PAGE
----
A summary of Rachel Ventura’s upset victory in Illinois’ 43rd State Senate race and lessons learned for other grassroots candidates taking on the political machine and deep-pocketed interests.
-by John Laesch
-edited by Lilith Ventura
A slate of eight progressive/populist candidates ran for office within the boundaries of the 43rd State Senate seat and five of those candidates won handily. The opposition spent nearly $1 Million compared to Team Ventura’s $81,000 (all 8 candidates combined).
As election results poured in on June 28th, I was standing outside of the observation window at the Will County Clerk’s office watching election workers insert the tabulation cards into the card readers. Early votes and mail-in ballots already showed Ventura with 57% of the vote, but I knew that her opponent had an army of firemen working Joliet precincts the day of the election, and I stayed in a nervous zone until 70% of the precincts had been counted. When there were only three precincts left to be counted, I packed my laptop bag and hurried over to the election night gathering at Vela’s basement lounge, a dive bar in downtown Joliet.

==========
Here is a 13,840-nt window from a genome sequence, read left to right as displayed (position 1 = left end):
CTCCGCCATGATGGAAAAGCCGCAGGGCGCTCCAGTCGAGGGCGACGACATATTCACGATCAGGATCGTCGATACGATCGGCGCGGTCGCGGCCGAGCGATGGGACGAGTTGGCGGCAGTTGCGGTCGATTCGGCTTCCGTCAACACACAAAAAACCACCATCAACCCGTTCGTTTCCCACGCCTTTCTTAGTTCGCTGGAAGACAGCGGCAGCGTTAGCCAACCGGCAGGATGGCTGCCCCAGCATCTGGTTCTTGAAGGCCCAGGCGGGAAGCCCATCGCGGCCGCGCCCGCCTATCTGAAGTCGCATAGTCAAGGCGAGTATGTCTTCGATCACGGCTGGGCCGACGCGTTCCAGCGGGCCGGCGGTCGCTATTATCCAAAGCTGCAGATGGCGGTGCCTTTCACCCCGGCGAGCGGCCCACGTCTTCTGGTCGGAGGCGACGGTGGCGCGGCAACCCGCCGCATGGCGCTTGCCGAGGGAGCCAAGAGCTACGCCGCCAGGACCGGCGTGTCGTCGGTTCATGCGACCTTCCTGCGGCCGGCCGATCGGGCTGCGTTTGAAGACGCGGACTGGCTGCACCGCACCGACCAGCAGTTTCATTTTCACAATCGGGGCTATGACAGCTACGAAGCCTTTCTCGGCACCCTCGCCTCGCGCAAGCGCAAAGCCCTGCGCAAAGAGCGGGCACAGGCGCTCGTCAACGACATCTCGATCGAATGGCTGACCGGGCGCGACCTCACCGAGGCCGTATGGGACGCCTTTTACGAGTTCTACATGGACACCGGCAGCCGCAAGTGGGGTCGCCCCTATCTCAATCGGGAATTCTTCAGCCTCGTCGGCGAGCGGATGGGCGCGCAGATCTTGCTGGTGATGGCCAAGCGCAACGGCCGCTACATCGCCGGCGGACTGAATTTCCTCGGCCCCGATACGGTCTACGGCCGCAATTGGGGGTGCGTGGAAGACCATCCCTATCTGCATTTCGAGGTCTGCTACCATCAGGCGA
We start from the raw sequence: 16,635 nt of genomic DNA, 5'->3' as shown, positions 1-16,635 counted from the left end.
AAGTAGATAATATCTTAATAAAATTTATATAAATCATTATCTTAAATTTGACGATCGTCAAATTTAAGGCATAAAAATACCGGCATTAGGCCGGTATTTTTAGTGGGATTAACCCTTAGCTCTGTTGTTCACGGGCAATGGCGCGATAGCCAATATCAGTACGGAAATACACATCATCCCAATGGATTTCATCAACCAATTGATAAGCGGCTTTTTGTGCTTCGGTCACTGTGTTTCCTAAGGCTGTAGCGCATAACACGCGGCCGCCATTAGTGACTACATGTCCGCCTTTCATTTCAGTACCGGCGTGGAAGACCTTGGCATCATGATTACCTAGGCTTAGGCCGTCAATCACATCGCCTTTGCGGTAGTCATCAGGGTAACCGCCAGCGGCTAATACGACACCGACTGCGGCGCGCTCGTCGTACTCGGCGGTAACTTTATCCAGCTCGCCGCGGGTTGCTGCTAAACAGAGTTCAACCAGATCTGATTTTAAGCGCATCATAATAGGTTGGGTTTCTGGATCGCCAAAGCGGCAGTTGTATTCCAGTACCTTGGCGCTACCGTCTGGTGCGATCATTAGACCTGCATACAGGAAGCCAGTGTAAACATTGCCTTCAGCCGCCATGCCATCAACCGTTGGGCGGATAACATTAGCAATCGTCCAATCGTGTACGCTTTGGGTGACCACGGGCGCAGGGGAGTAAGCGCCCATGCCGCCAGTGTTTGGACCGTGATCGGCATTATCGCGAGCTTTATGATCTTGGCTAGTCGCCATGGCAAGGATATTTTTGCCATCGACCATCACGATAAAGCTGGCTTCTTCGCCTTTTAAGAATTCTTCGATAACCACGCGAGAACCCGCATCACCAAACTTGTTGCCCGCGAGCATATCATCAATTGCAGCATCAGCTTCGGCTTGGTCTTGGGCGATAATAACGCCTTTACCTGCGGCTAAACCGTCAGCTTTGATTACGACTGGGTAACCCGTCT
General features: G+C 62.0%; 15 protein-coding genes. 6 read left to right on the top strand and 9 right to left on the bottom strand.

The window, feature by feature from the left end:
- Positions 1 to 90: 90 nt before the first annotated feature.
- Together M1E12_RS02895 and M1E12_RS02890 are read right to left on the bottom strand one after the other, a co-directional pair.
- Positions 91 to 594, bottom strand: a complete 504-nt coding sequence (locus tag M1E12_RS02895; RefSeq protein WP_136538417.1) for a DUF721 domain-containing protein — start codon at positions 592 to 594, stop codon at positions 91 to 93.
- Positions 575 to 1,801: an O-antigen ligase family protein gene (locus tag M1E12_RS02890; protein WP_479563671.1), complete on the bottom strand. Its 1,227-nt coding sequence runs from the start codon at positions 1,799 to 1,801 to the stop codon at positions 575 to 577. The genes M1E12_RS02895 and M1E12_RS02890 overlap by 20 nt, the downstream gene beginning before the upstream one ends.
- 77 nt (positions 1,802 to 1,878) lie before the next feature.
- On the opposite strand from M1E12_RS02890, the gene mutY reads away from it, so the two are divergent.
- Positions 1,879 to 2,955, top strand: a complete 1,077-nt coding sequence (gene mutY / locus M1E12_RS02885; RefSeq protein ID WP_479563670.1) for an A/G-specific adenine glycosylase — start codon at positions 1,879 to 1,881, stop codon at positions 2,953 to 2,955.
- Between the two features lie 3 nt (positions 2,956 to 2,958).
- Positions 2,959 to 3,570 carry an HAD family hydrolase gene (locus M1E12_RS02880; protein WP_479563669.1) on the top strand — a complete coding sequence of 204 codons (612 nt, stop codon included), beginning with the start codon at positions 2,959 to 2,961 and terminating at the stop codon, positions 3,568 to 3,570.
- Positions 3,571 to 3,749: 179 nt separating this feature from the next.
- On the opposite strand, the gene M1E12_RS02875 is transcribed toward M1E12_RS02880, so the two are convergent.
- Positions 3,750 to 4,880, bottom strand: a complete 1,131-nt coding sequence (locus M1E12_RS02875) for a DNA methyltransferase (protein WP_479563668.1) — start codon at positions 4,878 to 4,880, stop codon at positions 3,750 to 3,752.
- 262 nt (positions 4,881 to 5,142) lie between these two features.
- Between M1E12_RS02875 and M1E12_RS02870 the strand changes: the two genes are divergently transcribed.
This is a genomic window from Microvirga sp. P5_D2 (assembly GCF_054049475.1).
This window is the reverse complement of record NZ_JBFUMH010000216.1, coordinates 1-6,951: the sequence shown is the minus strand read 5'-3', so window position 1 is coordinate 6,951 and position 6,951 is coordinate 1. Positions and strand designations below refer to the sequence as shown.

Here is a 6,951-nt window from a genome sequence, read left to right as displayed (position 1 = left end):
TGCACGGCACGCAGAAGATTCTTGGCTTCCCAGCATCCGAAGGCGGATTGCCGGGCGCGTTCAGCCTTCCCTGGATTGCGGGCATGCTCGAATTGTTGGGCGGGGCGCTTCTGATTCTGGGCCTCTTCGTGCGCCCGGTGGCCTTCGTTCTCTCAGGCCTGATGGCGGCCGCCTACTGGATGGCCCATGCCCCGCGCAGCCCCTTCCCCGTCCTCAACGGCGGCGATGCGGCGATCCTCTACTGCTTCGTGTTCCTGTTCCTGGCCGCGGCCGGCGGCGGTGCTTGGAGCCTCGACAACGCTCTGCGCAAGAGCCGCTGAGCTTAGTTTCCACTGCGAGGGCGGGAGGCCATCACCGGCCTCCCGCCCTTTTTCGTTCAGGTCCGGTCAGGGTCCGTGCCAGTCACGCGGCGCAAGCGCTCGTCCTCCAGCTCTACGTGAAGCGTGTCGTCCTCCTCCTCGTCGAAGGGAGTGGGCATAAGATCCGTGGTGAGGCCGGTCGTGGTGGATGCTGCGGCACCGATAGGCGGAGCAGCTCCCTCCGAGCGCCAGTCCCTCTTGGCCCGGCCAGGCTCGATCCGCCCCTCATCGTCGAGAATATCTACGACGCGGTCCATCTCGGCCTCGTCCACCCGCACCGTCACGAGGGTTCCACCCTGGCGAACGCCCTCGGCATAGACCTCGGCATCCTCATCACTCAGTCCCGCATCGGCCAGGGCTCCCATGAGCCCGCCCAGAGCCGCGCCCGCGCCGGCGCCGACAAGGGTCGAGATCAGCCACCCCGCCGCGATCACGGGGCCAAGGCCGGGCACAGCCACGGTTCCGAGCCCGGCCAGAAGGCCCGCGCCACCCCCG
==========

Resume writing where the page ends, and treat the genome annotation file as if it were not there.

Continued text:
Ventura was already standing on a chair delivering her remarks to a crowd of volunteers, “tonight we lit a candle of hope,” her sharp, powerful voice pierced through repeated outbursts of applause.